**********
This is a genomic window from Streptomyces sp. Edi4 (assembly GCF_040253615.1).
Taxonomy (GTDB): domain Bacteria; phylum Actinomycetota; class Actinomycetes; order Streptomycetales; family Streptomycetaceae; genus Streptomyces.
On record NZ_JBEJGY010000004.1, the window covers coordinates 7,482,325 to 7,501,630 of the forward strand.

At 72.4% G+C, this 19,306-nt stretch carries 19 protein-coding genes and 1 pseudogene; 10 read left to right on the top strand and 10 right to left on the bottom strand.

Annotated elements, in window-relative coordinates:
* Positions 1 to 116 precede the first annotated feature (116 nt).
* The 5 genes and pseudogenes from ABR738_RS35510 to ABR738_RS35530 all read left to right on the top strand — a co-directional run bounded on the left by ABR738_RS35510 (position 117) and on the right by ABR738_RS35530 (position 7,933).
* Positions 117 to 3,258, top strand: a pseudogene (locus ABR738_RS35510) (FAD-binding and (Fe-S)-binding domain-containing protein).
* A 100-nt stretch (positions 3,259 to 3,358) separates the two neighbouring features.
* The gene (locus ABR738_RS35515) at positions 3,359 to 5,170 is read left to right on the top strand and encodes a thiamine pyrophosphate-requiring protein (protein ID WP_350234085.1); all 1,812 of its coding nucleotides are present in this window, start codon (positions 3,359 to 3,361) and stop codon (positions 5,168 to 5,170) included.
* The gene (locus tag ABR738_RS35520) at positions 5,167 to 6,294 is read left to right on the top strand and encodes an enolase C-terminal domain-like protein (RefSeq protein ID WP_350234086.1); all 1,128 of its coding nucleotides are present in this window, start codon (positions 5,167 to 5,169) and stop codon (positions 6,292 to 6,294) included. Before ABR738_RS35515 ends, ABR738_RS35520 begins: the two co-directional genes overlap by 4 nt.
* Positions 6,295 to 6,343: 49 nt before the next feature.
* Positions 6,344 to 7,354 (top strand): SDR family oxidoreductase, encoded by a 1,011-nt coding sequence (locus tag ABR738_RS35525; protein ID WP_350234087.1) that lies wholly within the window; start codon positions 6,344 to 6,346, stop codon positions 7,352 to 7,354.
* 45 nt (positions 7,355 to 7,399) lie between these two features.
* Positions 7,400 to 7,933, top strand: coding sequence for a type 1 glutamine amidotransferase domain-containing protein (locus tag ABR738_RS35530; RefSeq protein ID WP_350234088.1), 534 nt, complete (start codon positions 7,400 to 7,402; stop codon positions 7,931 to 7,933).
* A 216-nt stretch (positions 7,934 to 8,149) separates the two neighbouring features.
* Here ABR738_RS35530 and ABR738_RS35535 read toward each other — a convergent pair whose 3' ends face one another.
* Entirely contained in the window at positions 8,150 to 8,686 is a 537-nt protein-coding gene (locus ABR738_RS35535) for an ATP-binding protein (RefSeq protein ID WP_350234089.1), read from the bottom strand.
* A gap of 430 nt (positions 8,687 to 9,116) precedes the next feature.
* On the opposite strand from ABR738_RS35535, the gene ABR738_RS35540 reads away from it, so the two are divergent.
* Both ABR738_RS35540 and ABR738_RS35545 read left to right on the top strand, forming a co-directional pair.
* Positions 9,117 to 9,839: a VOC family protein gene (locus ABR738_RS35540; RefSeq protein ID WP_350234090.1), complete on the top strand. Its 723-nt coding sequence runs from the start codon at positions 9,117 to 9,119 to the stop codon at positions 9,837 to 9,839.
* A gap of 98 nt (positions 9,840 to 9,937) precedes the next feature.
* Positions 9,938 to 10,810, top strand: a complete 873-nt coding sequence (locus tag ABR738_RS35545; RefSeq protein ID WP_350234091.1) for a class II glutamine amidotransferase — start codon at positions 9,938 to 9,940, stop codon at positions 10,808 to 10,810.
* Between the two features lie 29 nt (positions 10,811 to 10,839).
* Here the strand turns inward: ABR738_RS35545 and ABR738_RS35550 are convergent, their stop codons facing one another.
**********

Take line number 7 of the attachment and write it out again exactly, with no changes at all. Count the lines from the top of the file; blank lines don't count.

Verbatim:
* The 5 genes and pseudogenes from ABR738_RS35510 to ABR738_RS35530 all read left to right on the top strand — a co-directional run bounded on the left by ABR738_RS35510 (position 117) and on the right by ABR738_RS35530 (position 7,933).